These were not just shapes and colours simply added to walls of Vitebsk by UNOVIS. They were sketched and planned beforehand, as demonstrated by the design of teacher and UNOVIS activist, Vera Ermolayeva.
But the interventions of UNOVIS were not limited to adding vibrant paint and constructions to the streets of Vitebsk. The reality of the Civil War meant addressing real scarcity, such as the design for a Suprematist food coupon.
El-Lissitzky addressed the Civil War directly in his propaganda poster with added text: ‘Beat the Whites with Red Wedge!’ (1919). The poster combined the Suprematist visual language, with the ‘Red Wedge’ piecing the ‘White’s’ circle. El-Lissitzky had created a poster that anyone could understand about the need to beat the hated Whites, concretely serving the revolution. The poster allowed the viewer to focus their hated on the Whites for a variety of reasons because the victory of the White Army meant the return of lands from small peasant holdings to large landowners, the return of factory owners, the restoration of a monarchy and the return of murderous antisemitic gangs.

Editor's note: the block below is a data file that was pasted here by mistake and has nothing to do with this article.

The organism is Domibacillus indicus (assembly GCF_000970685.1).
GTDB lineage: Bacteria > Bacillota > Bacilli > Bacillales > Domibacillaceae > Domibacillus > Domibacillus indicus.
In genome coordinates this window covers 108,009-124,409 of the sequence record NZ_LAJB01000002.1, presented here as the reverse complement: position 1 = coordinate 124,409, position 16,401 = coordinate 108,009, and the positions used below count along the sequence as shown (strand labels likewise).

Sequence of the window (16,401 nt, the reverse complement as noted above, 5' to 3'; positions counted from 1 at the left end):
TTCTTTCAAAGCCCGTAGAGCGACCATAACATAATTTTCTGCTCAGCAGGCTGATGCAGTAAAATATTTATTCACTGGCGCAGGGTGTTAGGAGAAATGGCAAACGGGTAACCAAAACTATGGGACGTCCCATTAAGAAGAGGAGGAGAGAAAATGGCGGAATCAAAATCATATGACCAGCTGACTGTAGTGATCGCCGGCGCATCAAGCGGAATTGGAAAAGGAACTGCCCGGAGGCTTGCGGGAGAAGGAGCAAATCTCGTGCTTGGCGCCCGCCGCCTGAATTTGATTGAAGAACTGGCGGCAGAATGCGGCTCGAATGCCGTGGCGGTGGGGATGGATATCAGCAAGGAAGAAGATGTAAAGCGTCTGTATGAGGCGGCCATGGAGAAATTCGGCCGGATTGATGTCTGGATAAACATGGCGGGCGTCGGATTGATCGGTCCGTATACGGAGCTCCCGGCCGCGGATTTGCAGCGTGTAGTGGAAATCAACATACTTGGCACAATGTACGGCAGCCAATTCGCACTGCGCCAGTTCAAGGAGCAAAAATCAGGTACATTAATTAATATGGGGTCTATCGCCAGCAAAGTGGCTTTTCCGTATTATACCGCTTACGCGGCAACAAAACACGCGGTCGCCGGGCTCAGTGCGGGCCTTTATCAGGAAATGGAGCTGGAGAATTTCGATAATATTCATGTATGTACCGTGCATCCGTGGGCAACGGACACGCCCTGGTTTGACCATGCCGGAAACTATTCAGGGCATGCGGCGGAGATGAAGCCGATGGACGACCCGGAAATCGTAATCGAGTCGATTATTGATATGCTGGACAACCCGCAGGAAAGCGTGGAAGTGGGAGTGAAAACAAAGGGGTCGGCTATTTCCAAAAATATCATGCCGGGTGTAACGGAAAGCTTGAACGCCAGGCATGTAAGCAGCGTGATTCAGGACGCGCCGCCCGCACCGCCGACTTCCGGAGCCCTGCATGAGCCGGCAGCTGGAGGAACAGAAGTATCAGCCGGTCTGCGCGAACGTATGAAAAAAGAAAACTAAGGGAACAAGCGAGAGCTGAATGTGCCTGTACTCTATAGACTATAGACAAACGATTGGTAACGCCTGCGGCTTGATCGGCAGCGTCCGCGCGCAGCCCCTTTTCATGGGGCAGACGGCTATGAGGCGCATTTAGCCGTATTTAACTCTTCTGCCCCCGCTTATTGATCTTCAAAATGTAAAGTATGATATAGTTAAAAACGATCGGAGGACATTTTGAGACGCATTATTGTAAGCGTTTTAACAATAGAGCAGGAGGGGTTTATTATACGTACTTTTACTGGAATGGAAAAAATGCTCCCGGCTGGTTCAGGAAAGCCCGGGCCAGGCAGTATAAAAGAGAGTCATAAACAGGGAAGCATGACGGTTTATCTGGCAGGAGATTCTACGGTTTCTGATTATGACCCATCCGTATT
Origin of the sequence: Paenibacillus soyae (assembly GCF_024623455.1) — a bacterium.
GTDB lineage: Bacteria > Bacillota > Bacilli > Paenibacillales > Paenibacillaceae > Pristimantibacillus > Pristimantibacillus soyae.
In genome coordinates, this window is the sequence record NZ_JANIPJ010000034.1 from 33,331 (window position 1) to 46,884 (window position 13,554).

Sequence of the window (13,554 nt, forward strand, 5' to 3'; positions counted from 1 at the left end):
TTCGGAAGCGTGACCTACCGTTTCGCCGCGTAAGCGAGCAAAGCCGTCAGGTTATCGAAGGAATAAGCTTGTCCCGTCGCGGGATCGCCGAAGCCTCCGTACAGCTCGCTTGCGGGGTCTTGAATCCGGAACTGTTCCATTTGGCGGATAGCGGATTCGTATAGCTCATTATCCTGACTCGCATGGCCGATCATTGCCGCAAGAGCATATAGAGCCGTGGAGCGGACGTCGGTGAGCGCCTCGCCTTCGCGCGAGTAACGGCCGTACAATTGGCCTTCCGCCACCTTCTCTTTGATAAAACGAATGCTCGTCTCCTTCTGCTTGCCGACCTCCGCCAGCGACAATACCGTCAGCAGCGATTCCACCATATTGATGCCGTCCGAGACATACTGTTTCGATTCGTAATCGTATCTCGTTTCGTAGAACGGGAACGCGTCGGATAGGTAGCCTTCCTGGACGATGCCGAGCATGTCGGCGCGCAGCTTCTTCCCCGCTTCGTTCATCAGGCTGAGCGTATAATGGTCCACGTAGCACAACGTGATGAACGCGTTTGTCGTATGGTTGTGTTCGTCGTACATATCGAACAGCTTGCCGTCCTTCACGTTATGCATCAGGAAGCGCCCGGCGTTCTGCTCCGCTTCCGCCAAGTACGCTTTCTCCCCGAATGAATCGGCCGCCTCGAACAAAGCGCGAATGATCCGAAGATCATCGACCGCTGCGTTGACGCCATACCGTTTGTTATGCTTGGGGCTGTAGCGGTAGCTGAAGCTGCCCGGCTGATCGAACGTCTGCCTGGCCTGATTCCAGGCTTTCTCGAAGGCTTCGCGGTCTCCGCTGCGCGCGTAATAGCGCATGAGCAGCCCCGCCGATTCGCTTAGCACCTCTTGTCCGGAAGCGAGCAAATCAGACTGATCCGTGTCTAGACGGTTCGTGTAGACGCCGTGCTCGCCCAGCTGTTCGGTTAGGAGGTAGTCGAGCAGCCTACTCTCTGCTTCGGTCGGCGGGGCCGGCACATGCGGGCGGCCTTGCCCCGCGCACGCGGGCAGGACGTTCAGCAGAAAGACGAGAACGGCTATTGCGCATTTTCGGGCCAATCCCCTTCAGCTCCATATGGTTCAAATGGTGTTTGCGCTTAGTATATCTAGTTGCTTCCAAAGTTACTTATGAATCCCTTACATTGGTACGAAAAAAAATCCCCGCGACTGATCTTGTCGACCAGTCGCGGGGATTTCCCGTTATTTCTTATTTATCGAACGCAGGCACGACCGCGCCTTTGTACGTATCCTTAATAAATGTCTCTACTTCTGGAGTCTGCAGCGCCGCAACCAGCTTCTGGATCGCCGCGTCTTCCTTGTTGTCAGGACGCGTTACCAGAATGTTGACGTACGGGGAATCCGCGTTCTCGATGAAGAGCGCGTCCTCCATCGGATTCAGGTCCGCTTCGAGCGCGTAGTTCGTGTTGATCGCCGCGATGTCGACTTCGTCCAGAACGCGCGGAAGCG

UNOVIS had a design for every event and occasion, in Vitebsk and far beyond, see, for example, El-Lissitzky’s preliminary drawing for a ‘Monument to Rosa Luxemburg’ (1919). In 1919, the Russian Revolution was struggling to hold on and it waited the spreading of the revolution to an advanced economy. Leading Communist Party member Rosa Luxembourg, opposed an uprising in Berlin which she believed to be premature. But she lost to impatient young German revolutionaries in the newly-formed Communist Party. The uprising was defeated and Rosa and others were murdered. El-Lissitzky places a red circle, with a black square inside and add the words ‘Rosa Luxembourg’ to them. This circle sits in white representing infinity of possibilities (as opposed to the ‘heavenly blue’ popularised in painting since the renaissance) and it is connected to other Black Squares, providing regeneration for further struggles abroad.
The success of UNOVIS spread beyond Vitebsk to a number of other cities across Russia. Ivan Kudryasov went to teach art and lead the local Orenburg UNOVIS branch in the South Urals from 1919 to 1920 and get involved in local life. Kudryasov entered an open competition to redesign the interior of the local Orenburg theatre and won the competition.